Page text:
It really shows how competitive the current era of World Rally Championship competition is that both world titles will be decided next month in Monza on the final ever rally for this generation of machinery.
The penultimate showing of these 350+ horsepower World Rally Cars, and the stars driving them, didn’t disappoint as they were dealt the challenges of asphalt rallying in the wet and dry, as well as in the night and day, in Spain.
Then of course there was the cutting, with drivers bringing in the gravel that was otherwise missing as the rally returned to a single-surface itinerary for the first time since 2009.
That added a little more risk to the stages, particularly for those down the running order, and contributed to some pretty lairy moments that weren’t always saved at the wheel.
Here’s what we learned from 2021 Rally Spain:
Takamoto Katsuta needs a break
Takamoto Katsuta was one of the drivers who had a lairy moment, although in his case it was an opening stage pacenote misunderstanding that sent him Armco-bound. The scale of the impact wasn’t fully realized until he was on a road section, and the consequent retirement meant Katsuta has now gone four rally starts without a top-10 finish in the WRC.
How much does this, and two co-driver replacements in that time, take out of a driver who was the toast of the WRC four months ago?
“I’m missing a few steps, but the level is coming up and getting closer and closer,” Katsuta said to DirtFish.
“[It was a] quite OK weekend, of course the result was not there and I’m very, very disappointed with my mistake, but still I learned many, many things from this rally so it was good.”
Asked how and when he could get back to his summer form, Katsuta replied: “Let’s say I’m not sure, but I am trying to be an even better driver than that at that moment.
“I’m getting a lot of experience, more than when I was on Safari, so some rallies I can push more and be more committed to some stages, but the problem is now mentally I’m not so, let’s say, really confident.
“Somehow many, many things happen mid-season, so it was really very hard for myself. Now it’s starting to move forward. I made a mistake, but still things are going on. Hopefully it will pan out to a better way.”
There are experienced heads at Toyota, including team principal Jari-Matti Latvala, who Katsuta can consult on how to bounce back from successive disappointments. But his repeated learning process with new co-drivers has been costly and makes the decision on who is picked to sit alongside him on Monza Rally even harder because it will be putting 2022 on Katsuta’s mind with testing around the corner too.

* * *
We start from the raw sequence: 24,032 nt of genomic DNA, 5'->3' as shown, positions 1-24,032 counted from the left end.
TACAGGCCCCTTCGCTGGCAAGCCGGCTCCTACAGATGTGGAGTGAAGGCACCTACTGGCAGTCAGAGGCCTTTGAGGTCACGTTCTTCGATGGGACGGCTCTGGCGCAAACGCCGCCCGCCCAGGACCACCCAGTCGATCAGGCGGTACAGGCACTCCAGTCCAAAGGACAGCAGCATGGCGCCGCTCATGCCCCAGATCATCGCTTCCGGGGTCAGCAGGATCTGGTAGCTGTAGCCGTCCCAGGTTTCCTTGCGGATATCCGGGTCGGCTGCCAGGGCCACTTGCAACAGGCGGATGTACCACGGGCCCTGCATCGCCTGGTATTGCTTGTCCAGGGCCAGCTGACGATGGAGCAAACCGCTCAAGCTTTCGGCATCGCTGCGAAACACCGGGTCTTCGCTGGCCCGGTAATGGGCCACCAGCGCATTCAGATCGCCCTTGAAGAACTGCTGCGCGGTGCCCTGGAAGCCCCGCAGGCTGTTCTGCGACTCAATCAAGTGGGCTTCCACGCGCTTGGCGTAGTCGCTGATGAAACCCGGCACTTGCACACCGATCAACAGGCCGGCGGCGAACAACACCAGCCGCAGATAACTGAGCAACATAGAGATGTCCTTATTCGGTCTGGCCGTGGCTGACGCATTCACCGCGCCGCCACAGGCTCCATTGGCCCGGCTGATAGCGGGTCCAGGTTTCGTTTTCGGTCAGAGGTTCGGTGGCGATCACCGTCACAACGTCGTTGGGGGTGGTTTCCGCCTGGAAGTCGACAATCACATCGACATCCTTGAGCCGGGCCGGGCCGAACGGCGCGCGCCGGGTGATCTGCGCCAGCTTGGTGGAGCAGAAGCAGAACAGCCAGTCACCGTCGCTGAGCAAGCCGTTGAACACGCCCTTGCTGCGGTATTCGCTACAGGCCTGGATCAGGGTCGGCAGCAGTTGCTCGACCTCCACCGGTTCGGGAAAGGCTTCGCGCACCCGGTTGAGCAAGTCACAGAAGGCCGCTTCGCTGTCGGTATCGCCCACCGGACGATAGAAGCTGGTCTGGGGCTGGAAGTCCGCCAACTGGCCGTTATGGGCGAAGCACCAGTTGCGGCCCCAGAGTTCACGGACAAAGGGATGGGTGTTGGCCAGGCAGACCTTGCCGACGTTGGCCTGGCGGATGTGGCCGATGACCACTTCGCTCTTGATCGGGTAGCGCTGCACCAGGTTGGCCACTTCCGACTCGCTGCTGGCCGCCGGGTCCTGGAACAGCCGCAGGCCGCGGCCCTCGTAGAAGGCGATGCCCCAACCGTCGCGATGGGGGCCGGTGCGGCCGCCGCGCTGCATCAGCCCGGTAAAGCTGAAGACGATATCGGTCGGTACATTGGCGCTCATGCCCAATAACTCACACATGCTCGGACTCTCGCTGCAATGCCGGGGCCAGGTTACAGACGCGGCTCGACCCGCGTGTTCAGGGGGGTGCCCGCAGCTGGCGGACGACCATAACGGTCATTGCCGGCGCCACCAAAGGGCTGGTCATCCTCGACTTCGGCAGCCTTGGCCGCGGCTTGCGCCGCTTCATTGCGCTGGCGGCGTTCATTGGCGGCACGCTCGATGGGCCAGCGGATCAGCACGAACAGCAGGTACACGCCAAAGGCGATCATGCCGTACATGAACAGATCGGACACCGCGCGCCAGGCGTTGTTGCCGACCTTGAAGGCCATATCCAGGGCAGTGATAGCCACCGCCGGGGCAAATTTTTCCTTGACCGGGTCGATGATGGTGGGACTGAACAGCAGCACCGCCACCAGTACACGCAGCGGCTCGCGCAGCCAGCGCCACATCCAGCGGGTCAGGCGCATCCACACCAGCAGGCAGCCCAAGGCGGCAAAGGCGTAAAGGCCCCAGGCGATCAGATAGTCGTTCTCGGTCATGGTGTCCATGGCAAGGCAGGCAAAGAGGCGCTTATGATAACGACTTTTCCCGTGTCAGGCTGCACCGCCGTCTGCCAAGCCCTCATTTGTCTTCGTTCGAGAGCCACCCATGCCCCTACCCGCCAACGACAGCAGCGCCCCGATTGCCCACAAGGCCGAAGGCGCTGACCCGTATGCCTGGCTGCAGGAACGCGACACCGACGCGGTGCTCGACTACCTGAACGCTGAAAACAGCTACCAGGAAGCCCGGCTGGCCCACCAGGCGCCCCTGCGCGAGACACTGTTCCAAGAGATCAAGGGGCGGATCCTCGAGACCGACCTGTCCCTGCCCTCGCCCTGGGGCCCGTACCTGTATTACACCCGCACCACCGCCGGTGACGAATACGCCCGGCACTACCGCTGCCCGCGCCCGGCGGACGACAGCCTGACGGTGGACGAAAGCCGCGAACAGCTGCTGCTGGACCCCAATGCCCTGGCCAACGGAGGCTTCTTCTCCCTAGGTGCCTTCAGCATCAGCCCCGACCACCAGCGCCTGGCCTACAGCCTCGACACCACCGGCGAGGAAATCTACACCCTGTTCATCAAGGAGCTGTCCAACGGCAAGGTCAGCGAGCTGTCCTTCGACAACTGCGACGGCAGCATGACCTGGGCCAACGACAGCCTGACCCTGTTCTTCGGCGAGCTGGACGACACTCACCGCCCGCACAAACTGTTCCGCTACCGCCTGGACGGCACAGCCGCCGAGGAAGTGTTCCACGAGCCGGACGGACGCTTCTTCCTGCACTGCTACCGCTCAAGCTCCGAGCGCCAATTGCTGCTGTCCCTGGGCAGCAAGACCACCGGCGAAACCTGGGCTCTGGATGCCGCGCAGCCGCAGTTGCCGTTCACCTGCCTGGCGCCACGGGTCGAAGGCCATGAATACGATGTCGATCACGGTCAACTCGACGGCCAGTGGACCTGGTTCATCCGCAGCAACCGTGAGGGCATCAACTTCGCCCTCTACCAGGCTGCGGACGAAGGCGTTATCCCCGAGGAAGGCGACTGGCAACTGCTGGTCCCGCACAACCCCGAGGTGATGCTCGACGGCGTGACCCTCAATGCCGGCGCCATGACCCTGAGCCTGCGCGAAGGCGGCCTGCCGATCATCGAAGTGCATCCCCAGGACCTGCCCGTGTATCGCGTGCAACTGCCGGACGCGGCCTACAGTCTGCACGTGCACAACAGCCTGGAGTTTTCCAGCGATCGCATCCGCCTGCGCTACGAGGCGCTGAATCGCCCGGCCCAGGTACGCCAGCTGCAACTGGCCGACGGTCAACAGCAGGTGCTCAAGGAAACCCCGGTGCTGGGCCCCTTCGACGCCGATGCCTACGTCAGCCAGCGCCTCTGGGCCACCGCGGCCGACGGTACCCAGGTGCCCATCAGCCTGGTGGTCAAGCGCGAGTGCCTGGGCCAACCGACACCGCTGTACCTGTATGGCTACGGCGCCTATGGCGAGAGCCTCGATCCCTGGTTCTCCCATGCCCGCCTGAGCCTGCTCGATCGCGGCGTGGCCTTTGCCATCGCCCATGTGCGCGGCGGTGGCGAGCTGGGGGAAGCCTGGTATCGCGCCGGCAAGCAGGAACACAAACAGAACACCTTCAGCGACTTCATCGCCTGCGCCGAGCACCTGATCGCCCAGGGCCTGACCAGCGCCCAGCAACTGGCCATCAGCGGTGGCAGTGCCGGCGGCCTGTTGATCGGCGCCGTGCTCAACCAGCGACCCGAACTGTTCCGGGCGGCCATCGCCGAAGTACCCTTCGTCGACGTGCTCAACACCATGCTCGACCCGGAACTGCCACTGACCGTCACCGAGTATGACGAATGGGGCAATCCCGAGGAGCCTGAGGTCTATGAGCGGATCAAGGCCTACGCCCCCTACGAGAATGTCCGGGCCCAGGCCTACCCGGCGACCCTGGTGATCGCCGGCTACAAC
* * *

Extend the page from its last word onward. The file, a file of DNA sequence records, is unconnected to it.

There could be a glimpse of a return of a positive momentum for Katsuta, because a “very good, bright future” is what he foresees with Aaron Johnston after their second time sharing a car together at the weekend.
Hyundai’s low-key auditions went well
There must be something about the Hyundai i20 Coupe WRC, and the new i20 N Rally2 that’s drawn from so many of the development tricks learned when developing it, that is kind to incoming drivers.
When Pierre-Louis Loubet made his World Rally Car debut with Hyundai last year his stage splits caught the eye and when Oliver Solberg became his team-mate at 2C Competition for the first time on Arctic Rally Finland he stunned by finishing seventh overall and rivalling Sébastien Ogier on the stages.
There were two more new names to Hyundai who introduced themselves on Rally Spain, and slightly under-the-radar both did very well.
Spanish Gravel and 2017 Junior WRC Champion Nil Solans stepped in at 2C to replace the currently injured Loubet, for what was his first ever World Rally Car start. He had one top-eight stage time on his first day in the car, then started his second by going just 7.6 seconds slower than stage winner Theirry Neuville and 3.3s slower than fellow Spaniard Dani Sordo, both in i20 Coupe WRCs.
Suninen ticked the boxes needed to see him in a Hyundai for Monza
Over the seven stages of Saturday, he was in the top eight on four of them and went into Sunday just 8.6s away from sixth place and the team’s best ever result. While the strong pace continued, those around him picked up their game too and so he finished eighth.
Also finding the limits of a Hyundai for the first time was former M-Sport driver Teemu Suninen who has reinvigorated his career since leaving his previous employer. He won Rally Finland in class driving a Volkswagen Polo GTI Rally2, and came second in Spain in Hyundai’s i20 N Rally2.
It may have been a finish outside of the overall points, but as Suninen explained it ticked the boxes needed to see him in a Hyundai for Monza.
“I think so after these results,” he said when asked if he was set to stay on at his latest brand. “The main goal for this rally was to get understanding for the team from the car, and I think we did it quite well and we know which areas to work on and also how to change my driving style.”
Don’t rule out what’s been learned in the Rally2 vehicle to not be applicable to its WRC counterpart if 2C needs a more experienced driver to end the season on a high…